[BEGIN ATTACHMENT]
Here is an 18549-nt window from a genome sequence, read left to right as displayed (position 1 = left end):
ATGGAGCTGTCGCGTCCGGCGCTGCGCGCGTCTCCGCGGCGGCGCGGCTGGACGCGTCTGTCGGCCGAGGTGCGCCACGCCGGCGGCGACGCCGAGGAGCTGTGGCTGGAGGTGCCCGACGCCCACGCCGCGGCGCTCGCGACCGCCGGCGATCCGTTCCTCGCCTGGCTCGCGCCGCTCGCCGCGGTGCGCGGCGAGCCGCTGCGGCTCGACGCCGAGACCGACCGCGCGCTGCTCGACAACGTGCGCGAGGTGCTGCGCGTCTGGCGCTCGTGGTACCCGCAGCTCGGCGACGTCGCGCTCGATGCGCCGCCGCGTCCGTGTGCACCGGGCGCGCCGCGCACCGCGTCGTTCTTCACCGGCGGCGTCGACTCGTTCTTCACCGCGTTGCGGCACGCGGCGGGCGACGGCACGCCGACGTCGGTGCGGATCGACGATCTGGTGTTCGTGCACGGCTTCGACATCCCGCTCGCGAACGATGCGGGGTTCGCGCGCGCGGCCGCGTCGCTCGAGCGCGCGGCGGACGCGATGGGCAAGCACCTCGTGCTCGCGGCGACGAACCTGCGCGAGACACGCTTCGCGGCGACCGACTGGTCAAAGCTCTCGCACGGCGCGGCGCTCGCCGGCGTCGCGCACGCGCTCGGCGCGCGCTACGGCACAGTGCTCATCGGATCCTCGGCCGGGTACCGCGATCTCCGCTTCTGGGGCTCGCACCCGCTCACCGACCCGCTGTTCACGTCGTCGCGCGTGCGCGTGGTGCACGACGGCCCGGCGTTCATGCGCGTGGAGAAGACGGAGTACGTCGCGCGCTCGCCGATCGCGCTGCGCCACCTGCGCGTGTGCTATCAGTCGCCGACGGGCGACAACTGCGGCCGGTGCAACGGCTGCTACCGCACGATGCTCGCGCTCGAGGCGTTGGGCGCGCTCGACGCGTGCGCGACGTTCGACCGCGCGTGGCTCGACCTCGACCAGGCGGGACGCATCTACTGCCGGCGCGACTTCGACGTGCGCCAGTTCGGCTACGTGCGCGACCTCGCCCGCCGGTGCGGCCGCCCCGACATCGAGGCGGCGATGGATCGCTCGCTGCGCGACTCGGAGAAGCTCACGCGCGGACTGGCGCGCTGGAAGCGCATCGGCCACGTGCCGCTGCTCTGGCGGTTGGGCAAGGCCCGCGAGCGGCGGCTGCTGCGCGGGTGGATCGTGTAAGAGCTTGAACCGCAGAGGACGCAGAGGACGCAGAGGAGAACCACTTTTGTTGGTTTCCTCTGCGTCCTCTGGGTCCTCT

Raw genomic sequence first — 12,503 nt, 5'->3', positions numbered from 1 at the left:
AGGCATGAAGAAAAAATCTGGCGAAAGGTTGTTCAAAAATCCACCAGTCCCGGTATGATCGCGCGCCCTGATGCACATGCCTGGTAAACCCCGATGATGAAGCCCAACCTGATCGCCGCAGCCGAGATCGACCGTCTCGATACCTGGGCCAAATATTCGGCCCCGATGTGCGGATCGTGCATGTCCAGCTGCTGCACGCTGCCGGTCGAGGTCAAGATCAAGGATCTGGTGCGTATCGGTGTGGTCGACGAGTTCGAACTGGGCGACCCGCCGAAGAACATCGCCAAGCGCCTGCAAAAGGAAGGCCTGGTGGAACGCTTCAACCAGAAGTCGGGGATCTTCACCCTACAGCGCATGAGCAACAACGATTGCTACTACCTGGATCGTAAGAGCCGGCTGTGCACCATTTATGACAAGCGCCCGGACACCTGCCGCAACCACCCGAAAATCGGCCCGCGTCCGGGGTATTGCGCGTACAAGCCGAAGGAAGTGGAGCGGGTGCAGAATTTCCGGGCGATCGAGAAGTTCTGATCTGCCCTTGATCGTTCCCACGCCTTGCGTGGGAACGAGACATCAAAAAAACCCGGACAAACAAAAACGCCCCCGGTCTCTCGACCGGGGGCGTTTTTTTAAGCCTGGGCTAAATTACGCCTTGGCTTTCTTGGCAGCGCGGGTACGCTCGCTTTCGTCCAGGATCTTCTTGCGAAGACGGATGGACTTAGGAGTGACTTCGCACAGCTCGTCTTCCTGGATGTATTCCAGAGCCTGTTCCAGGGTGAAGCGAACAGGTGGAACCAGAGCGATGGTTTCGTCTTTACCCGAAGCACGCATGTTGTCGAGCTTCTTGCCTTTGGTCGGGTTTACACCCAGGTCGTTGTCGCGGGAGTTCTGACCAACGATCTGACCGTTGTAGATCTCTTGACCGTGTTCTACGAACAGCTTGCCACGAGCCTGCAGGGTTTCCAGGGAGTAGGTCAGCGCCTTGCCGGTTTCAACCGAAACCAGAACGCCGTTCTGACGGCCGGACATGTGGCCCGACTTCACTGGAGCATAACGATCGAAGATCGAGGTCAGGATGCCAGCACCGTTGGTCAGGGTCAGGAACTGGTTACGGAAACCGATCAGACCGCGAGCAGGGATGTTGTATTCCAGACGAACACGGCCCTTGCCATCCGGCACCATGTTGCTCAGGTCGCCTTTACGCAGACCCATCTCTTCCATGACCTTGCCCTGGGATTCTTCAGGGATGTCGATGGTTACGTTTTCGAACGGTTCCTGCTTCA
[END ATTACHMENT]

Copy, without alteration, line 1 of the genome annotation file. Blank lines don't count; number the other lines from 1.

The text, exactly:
Here is an 18549-nt window from a genome sequence, read left to right as displayed (position 1 = left end):